Trusting one’s intuition to make good decisions is still a popular practice, but it shouldn’t be.
Behavioral scientists have long known that the human mind is hard-wired for error and that our misplaced faith in “gut” judgments is further proof of innate human fallibility.
After writing several best-selling books that examined unsung mavericks who changed the way people think about and operate in baseball and on Wall Street by using data to help sidestep such cognitive blind spots, author Michael Lewis set his sights on the two men who first identified the flaws embedded in our thinking.
In his new book, “The Undoing Project,” Lewis explores the colorful lives of Daniel Kahneman and the late Amos Tversky, who were sometimes called the “Lennon and McCartney of psychology.” During the 1970s and ’80s, the brilliant Israeli-American psychologists had pioneering insights into human judgment and decision-making that gave birth to the field of behavioral economics.
Their findings also transformed psychology and had deep impact across the social sciences, as well as on medicine, law, business, and anywhere that algorithms are relied upon as a substitute or hedge on the inherently flawed human mind.
Although the pair created an important, well-known body of work that still resonates, Lewis said that the story he wanted to tell wasn’t about their breakthrough discoveries, but about their close, offbeat partnership and the effects that collaboration had on the world.
“What it was, was two guys who loved each other sitting in a room thinking about some unbelievable, interesting [stuff],” said Lewis, during a talk at Harvard Business School (HBS) Tuesday evening with Michael I. Norton, the Harold M. Brierley Professor of Business Administration at HBS.
The introverted, self-doubting Kahneman, now retired from Princeton University, was a child fugitive hiding out in barns during Nazi-occupied France who went on to win the 2002 Nobel Prize in economic sciences. Tversky, meanwhile, was a military hero and an outgoing, fun-loving iconoclast who struck nearly everyone he knew as the smartest person they had ever met, Lewis said. He heard the claim so often during his research that it became the metric for the world’s shortest intelligence test. “The longer it takes you to figure out that Amos is smarter than you, the stupider you are,” Lewis joked.
Though stars in their own right, together the pair exploded the era’s prevailing theories and assumptions about human decision-making and put forward the idea that people are largely irrational, programmed to make certain mistakes in judgment that stem from their innate cognitive biases.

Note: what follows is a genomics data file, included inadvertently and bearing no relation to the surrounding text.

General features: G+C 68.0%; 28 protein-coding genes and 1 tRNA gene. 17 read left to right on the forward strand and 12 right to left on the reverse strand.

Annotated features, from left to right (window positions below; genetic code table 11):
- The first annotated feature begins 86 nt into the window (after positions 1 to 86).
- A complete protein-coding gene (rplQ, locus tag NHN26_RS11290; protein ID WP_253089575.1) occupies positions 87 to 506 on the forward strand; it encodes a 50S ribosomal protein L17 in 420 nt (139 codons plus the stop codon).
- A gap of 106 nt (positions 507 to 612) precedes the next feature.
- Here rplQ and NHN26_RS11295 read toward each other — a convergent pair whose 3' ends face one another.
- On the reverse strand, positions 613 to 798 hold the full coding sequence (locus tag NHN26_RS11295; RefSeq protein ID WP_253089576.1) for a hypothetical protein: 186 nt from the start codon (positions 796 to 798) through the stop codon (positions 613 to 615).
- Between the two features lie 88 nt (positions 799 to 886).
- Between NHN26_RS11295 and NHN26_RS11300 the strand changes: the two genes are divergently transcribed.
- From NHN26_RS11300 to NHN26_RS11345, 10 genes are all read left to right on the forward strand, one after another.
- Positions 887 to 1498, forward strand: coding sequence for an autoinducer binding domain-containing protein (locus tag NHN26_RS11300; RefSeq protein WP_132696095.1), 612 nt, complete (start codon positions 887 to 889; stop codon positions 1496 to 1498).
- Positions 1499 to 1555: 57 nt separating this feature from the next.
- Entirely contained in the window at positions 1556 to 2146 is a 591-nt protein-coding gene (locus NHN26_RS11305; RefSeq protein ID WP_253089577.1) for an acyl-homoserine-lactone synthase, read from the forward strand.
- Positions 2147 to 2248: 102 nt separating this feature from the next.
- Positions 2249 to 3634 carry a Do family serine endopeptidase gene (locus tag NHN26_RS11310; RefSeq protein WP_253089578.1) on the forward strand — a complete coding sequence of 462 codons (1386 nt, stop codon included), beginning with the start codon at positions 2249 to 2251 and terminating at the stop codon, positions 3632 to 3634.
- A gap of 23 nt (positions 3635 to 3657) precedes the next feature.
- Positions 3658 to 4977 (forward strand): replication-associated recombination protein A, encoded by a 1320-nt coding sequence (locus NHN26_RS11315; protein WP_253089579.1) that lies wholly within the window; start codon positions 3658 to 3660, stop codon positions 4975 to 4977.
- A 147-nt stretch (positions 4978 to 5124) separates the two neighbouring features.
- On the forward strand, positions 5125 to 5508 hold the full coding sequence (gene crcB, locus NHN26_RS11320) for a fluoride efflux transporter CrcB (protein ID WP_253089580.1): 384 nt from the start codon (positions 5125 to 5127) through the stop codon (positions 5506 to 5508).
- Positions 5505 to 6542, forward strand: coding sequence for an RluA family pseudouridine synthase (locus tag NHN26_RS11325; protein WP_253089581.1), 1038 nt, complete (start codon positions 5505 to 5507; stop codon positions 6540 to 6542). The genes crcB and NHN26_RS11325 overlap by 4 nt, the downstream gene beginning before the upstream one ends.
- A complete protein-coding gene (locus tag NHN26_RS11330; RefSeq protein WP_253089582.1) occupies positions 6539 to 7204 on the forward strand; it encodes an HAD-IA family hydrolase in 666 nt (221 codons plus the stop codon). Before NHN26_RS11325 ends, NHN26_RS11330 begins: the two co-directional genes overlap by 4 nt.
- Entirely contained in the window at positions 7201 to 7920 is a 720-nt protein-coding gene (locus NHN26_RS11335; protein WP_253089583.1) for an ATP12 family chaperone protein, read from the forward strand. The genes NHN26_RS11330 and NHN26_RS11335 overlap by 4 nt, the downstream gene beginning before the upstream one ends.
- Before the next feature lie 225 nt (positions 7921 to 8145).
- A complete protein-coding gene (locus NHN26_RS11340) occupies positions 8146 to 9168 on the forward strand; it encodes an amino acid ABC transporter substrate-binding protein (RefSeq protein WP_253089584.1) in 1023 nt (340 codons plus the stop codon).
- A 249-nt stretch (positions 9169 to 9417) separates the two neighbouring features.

Eventually, Lewis said, they arrived at two central truths: First, “We want the world to be a more certain place than it actually is, and we’re continually trying in our minds to make it seem more certain, more predictable than it actually is” by using cognitive “tricks” to explain the unexpected. Second, “We need to preserve doubt about yourself and your thoughts and to resist certainty not only in yourself, but in the people who would advise you.”
Lewis said the early spark for the book, whose title came from the pair’s effort to “undo the false view of human nature” as well as the unfinished work left after they ended their collaboration, came from Harvard Law School’s Cass Sunstein ’75, J.D. ’78, and Richard Thaler, a behavioral economist at the University of Chicago.
In their New Yorker review of Lewis’ 2003 blockbuster “Moneyball,” about the then-emerging use of data analytics to exploit “market inefficiencies” in the way baseball scouts evaluated talent, Sunstein and Thaler pointed Lewis in the direction of Kahneman and Tversky’s research, noting that it was the intellectual foundation for such analysis.
“I tucked that away, not quite sure what I was going to do,” Lewis said.
Eventually, Lewis met Kahneman in 2007 while he was writing the mega-hit “Thinking, Fast and Slow.” They began a series of deep conversations over the next five years, with Lewis prodding and probing the reluctant, ever-dubious scholar to open up about his life and partnership, a topic Kahneman never felt merited a book. But the gimlet-eyed Lewis knew he had a remarkable story on his hands and refused to let go.
“This was one for the ages, I thought, and if I didn’t do it, someone was going to come along and do it probably after he was dead. And the likelihood of that being a good book was very, very low,” Lewis joked about how he finally convinced Kahneman: “If anyone should have the right to write a bad book, I should.”
Harvard’s Behavioral Insights Group, with whose members Lewis spent some time while preparing to write the book, sponsored the talk. The group is a consortium of scholars studying decision research, as well as behavioral scientists and economists, that was launched in 2013 by Max Bazerman, Jesse Isidor Straus Professor of Business Administration at HBS and co-director of the Center for Public Leadership at Harvard Kennedy School (HKS), and by Iris Bohnet, a professor of public policy and director of the Women and Public Policy Program at HKS.